Mixed nuts, anyone?

Jul 18 2019

Snackification: a new word in my vocabulary

BakeryAndSnacks.com’s Special Edition: Snackex 2019 introduces the concept of “Snackification,” which as far as I can tell is the conversion of three square meals a day to all-day snacking.  Alas, snacks have calories; the more snacks the more calories consumed.  And most are ultra-processed, the term used to describe foods that are best consumed in small amounts.   The more snacks consumed, the happier the snack-food industry will be.  Hence: the push.

 

Mar 22 2019

Weekend reading: Gandhi’s dietary aspirations

Nico Slate.  Gandhi’s Search for the Perfect Diet: Eating with the World in Mind.  University of Washington Press, 2019.  

Image result for Gandhi’s Search for the Perfect Diet: Eating with the World in Mind

Let’s start with my blurb:

Nico Slate’s fascinating account reveals Gandhi as an evidence-based, self-experimenting nutrition guru who tried one diet after another—vegan, raw, calorie restriction–in his quest for physical and spiritual health.  Above all, Slate explains Gandhi’s use of fasting as a political means to inspire India to achieve independence.

Gandhi, it seems, was a food faddist well ahead of his time.  The author says:

As his commitment to vegetarianism deepened, Gandhi grappled with whether he should also forgo eggs and milk.  Ultimately, he became convinced that he should become vegan, and renounced all animal products.  Living without eggs was relatively easy.  Doing without milk, by contrast, proved to be one of the greatest challenges of his life.  He experimented with almond milk, peanut milk, and other vegan alternatives.  In 1914, he vowed to abstain from all dairy products.  But after contracting a serious illness, he decided that his pledge did not include goat’s milk. [p. 47]

The book explains how Gandhi’s dietary choices were tightly linked to his politics.

The social potential of a raw diet led Gandhi to explore the cheapest source of sustenance for the poor: wild food…The greatest ethical challenge stemmed from the limitations of wild food as a remedy for poverty.  If the goal was to end hunger, changes in diet would be insufficient if they were not linked to changes in land ownership and the distribution of wealth—change that seemed as impossible as eating ginger nonviolently. [ p. 97]

And one more:

In a world marred by inequality, charity could only do so much.  Ultimately, Gandhi did not want to help the poor; he wanted to end poverty.  Over time, he developed a deeper understanding of the link between famine and imperialism.  “India suffers from starvation because there is dearth not of grain,” he explained, “but of purchasing power.”  The absence of purchasing power was, in turn, a direct result of the economic structures of British rule…Recognizing famine as a result of empire inspired Gandhi to demand India’s freedom. [p.127]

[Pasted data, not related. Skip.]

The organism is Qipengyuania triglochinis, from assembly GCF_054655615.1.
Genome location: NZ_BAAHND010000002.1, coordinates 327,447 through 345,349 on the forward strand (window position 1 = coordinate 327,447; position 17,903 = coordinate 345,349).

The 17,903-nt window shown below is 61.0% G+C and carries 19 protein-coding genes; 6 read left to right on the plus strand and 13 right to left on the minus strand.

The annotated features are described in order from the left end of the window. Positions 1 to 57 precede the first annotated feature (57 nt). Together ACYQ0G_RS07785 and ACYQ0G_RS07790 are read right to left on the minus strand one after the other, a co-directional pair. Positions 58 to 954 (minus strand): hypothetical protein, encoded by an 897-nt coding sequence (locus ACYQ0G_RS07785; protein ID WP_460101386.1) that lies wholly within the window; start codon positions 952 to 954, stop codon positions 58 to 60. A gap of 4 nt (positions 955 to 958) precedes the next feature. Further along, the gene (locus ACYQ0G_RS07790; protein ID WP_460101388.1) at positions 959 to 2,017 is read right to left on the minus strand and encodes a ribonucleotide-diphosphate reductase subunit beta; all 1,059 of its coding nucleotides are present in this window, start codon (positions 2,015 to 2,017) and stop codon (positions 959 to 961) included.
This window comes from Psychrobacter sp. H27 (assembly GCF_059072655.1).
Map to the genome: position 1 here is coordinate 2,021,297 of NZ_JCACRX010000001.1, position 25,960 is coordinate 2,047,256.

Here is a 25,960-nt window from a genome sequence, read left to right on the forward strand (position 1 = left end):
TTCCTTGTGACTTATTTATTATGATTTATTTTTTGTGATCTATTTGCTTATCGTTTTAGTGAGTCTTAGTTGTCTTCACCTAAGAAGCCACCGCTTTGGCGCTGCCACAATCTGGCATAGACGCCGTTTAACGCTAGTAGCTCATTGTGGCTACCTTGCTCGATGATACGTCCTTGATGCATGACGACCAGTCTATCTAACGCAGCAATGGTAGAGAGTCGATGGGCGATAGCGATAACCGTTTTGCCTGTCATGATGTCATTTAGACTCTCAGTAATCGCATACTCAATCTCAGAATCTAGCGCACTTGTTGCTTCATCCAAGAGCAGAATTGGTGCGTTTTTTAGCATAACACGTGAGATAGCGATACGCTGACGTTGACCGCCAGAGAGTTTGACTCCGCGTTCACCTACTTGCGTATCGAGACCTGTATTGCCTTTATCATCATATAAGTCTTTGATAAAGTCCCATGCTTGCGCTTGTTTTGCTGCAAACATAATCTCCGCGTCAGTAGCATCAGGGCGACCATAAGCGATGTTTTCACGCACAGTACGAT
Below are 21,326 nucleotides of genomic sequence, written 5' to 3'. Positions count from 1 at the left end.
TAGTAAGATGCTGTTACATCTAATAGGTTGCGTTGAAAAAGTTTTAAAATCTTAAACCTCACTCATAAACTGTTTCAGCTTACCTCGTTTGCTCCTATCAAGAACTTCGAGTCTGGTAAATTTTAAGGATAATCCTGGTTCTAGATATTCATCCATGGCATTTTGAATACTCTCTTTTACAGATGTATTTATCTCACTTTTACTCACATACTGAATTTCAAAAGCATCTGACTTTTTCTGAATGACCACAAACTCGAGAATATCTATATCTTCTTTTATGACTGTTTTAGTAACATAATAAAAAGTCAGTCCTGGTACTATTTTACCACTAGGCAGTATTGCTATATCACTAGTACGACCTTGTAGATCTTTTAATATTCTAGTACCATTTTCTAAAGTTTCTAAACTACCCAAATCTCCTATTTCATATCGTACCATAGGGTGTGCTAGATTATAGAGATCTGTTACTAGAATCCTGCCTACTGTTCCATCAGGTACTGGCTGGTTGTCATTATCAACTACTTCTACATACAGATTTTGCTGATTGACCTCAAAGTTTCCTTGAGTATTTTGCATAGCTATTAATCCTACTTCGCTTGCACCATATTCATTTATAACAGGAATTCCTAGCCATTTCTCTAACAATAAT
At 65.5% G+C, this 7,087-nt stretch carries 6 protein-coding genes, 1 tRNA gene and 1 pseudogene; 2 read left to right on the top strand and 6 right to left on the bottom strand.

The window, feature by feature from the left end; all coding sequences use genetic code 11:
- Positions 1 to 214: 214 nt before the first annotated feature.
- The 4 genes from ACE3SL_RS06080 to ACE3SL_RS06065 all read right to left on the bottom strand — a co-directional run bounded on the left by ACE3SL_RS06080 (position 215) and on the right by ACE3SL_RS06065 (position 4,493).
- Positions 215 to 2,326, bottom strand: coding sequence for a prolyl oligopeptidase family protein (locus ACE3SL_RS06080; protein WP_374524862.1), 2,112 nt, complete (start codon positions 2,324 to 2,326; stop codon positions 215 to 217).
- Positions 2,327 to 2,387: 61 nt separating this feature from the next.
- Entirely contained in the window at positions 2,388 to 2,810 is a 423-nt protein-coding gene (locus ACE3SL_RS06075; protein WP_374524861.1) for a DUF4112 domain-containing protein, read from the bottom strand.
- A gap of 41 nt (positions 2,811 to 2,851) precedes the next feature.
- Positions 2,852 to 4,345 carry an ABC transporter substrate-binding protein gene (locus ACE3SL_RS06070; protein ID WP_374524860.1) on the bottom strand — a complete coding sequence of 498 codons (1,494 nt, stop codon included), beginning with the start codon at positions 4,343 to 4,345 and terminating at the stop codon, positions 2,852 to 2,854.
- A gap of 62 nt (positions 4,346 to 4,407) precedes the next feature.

Oct 16 2018

Connecting the dots: The trade war with China and feeding America’s poor

I was struck last week by an article in the Wall Street Journal with this intriguing title: “Food Banks Reap Unexpected Bounty From Trade Disputes.”

I thought this was an especially poignant example of food politics from a food systems perspective—looking at the big picture context of what we eat, from production to consumption to waste.

Image result for food systems

Our current trade war with China is having a series of effects:

  • China has retaliated by putting import tariffs on US food products, reducing their sales in that country.
  • Because we greatly overproduce food, and depend on exports to sell it, we now have a glut of products that can’t be sold—soybeans mainly, but also pork, apples, cheese, figs, peanut butter, orange juice, and others.
  • The Trump Administration says it will help farmers hurt by the trade dispute by buying their products to the tune of $1.2 billion so far.
  • Food banks have no idea how they can handle all of what will be dumped on them—950 million pounds on top of the 700 million pounds they usually get—because they do not have the money to process and store the donations (one organization says this costs 23 cents per pound of food).
  • The food bank trade association, Feeding America, is calling for $200 to $300 million to pay for distributing the excess burden of food donations.

None of this makes sense to me.

Wouldn’t it be a whole lot better to

  • Prevent or end this trade dispute?
  • Ensure that food banks are unnecessary?